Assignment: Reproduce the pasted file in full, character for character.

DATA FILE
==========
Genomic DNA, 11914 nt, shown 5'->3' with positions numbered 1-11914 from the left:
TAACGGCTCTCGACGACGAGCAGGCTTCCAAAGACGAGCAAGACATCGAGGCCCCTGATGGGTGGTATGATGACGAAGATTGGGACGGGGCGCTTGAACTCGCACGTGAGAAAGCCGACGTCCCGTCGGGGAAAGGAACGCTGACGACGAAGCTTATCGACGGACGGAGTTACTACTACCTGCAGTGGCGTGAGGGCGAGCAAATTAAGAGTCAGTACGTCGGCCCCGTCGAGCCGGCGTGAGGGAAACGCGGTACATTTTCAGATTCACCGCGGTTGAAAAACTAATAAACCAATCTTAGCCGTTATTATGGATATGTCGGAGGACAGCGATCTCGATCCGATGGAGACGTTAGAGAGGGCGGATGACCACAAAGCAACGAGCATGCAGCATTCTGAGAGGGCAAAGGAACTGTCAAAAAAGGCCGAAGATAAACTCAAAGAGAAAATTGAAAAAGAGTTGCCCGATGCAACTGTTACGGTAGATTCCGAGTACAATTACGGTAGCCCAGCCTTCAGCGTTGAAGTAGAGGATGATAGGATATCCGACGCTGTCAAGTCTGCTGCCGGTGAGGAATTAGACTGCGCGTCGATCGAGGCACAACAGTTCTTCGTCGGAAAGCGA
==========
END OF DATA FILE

Genomic DNA, 11914 nt, shown 5'->3' with positions numbered 1-11914 from the left:
TAACGGCTCTCGACGACGAGCAGGCTTCCAAAGACGAGCAAGACATCGAGGCCCCTGATGGGTGGTATGATGACGAAGATTGGGACGGGGCGCTTGAACTCGCACGTGAGAAAGCCGACGTCCCGTCGGGGAAAGGAACGCTGACGACGAAGCTTATCGACGGACGGAGTTACTACTACCTGCAGTGGCGTGAGGGCGAGCAAATTAAGAGTCAGTACGTCGGCCCCGTCGAGCCGGCGTGAGGGAAACGCGGTACATTTTCAGATTCACCGCGGTTGAAAAACTAATAAACCAATCTTAGCCGTTATTATGGATATGTCGGAGGACAGCGATCTCGATCCGATGGAGACGTTAGAGAGGGCGGATGACCACAAAGCAACGAGCATGCAGCATTCTGAGAGGGCAAAGGAACTGTCAAAAAAGGCCGAAGATAAACTCAAAGAGAAAATTGAAAAAGAGTTGCCCGATGCAACTGTTACGGTAGATTCCGAGTACAATTACGGTAGCCCAGCCTTCAGCGTTGAAGTAGAGGATGATAGGATATCCGACGCTGTCAAGTCTGCTGCCGGTGAGGAATTAGACTGCGCGTCGATCGAGGCACAACAGTTCTTCGTCGGAAAGCGA